Keywords: Web Services Adapters, software adaptation, web services mismatches, web services interoperability

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857 Examining the Role of Willingness to Communicate in Cross-Cultural Adaptation in East-Asia

Authors: Baohua Yu

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Despite widely reported 'Mainland-Hong Kong conflicts', recent years have witnessed progressive growth in the numbers of Mainland Chinese students in Hong Kong’s universities. This research investigated Mainland Chinese students’ intercultural communication in relation to cross-cultural adaptation in a major university in Hong Kong. The features of intercultural communication examined in this study were competence in the second language (L2) communication and L2 Willingness to Communicate (WTC), while the features of cross-cultural adaptation examined were socio-cultural, psychological and academic adaptation. Based on a questionnaire, structural equation modelling was conducted among a sample of 196 Mainland Chinese students. Results showed that the competence in L2 communication played a significant role in L2 WTC, which had an influential effect on academic adaptation, which was itself identified as a mediator between the psychological adaptation and socio-cultural adaptation. Implications for curriculum design for courses and instructional practice on international students are discussed.

Keywords: L2 willingness to communicate, competence in L2 communication, psychological adaptation, socio-cultural adaptation, academic adaptation, structural equation modelling

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856 A Two-Stage Adaptation towards Automatic Speech Recognition System for Malay-Speaking Children

Authors: Mumtaz Begum Mustafa, Siti Salwah Salim, Feizal Dani Rahman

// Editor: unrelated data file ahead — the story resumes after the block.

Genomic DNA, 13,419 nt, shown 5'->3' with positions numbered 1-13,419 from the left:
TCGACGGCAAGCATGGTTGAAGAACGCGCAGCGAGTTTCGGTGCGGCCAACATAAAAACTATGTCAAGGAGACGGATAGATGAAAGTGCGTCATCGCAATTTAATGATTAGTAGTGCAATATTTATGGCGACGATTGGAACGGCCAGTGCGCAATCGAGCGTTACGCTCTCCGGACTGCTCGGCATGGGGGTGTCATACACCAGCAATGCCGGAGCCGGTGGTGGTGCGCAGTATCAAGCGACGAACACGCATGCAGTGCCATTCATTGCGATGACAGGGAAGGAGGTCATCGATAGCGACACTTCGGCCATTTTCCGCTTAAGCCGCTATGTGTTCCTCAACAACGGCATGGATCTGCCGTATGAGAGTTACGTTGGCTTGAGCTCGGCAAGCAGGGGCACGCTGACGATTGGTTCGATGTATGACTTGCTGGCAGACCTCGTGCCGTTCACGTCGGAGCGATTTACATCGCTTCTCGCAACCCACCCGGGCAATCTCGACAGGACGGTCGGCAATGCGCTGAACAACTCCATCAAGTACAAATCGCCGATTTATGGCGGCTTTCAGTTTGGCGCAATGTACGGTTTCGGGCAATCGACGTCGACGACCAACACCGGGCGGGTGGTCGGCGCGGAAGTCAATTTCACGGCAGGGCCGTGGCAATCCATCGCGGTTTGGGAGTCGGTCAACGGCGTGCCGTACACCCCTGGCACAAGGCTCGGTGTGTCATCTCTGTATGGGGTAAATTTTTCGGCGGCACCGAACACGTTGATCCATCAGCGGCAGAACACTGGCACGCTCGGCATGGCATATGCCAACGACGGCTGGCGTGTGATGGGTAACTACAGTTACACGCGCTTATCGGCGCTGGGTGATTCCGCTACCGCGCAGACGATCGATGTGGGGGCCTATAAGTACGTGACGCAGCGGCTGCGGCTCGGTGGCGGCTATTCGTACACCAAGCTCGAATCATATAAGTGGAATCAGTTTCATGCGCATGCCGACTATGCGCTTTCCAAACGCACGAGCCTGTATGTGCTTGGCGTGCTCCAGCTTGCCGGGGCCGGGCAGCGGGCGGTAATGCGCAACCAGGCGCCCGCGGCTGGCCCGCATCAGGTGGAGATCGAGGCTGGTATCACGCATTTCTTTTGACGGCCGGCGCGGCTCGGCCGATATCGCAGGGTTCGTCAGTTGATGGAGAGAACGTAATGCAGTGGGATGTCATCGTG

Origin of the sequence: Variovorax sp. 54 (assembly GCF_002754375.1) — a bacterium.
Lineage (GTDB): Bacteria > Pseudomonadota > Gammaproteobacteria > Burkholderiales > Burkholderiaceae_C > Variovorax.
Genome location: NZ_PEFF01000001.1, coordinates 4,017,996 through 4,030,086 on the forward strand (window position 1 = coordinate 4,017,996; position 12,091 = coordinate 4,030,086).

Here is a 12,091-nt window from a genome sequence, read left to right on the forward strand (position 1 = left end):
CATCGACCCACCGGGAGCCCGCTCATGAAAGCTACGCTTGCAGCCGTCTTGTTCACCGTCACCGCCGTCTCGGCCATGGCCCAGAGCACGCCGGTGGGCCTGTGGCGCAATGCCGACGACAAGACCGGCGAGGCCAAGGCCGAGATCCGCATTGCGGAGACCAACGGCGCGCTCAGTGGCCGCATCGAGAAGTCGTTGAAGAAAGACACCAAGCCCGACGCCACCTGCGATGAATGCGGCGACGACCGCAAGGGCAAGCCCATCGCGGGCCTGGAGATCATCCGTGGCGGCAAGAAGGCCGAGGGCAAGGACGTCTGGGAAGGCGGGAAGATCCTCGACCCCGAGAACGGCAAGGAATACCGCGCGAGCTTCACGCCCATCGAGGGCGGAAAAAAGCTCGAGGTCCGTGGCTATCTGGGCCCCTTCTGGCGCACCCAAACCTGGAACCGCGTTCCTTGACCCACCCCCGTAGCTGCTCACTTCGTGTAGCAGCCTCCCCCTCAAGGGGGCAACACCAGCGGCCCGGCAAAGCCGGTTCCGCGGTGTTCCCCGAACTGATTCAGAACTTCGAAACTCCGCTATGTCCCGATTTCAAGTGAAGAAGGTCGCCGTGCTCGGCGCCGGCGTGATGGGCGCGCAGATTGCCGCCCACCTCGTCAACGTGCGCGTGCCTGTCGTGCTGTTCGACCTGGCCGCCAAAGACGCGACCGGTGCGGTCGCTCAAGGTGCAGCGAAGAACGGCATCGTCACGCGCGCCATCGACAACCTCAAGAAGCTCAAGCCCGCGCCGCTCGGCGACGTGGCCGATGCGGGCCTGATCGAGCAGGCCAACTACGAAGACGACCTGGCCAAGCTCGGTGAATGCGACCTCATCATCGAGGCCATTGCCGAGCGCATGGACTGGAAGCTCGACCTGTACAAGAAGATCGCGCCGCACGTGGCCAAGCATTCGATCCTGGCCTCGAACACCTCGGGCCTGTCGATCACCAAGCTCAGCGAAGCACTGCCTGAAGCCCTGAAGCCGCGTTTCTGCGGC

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Recently, Automatic Speech Recognition (ASR) systems were used to assist children in language acquisition as it has the ability to detect human speech signal. Despite the benefits offered by the ASR system, there is a lack of ASR systems for Malay-speaking children. One of the contributing factors for this is the lack of continuous speech database for the target users. Though cross-lingual adaptation is a common solution for developing ASR systems for under-resourced language, it is not viable for children as there are very limited speech databases as a source model. In this research, we propose a two-stage adaptation for the development of ASR system for Malay-speaking children using a very limited database. The two stage adaptation comprises the cross-lingual adaptation (first stage) and cross-age adaptation. For the first stage, a well-known speech database that is phonetically rich and balanced, is adapted to the medium-sized Malay adults using supervised MLLR. The second stage adaptation uses the speech acoustic model generated from the first adaptation, and the target database is a small-sized database of the target users. We have measured the performance of the proposed technique using word error rate, and then compare them with the conventional benchmark adaptation. The two stage adaptation proposed in this research has better recognition accuracy as compared to the benchmark adaptation in recognizing children’s speech.

Keywords: Automatic Speech Recognition System, children speech, adaptation, Malay

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855 Service-Based Application Adaptation Strategies: A Survey

Authors: Sahba Paktinat, Afshin Salajeghe, Mir Ali Seyyedi, Yousef Rastegari

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Service Oriented Architecture (SOA) allows modeling of dynamic interaction between incongruous providers, which enables governing the development of complex applications. However, implementation of SOA comes with some challenges, including its adaptability and robustness. Dynamism is inherent to the nature of service-based applications and of their running environment. These factors lead to necessity for dynamic adaptation. In this paper, we try to describe basics and main structure of SOA adaptation process with a conceptual view to this issue. In this survey, we will review the relevant adaptation approaches. This paper allows studying how different approaches deal with service oriented architecture adaptation life-cycle and provides basic guidelines for their analysis, evaluation and comparison.

Keywords: context-aware, dynamic adaptation, quality of services, service oriented architecture, service based application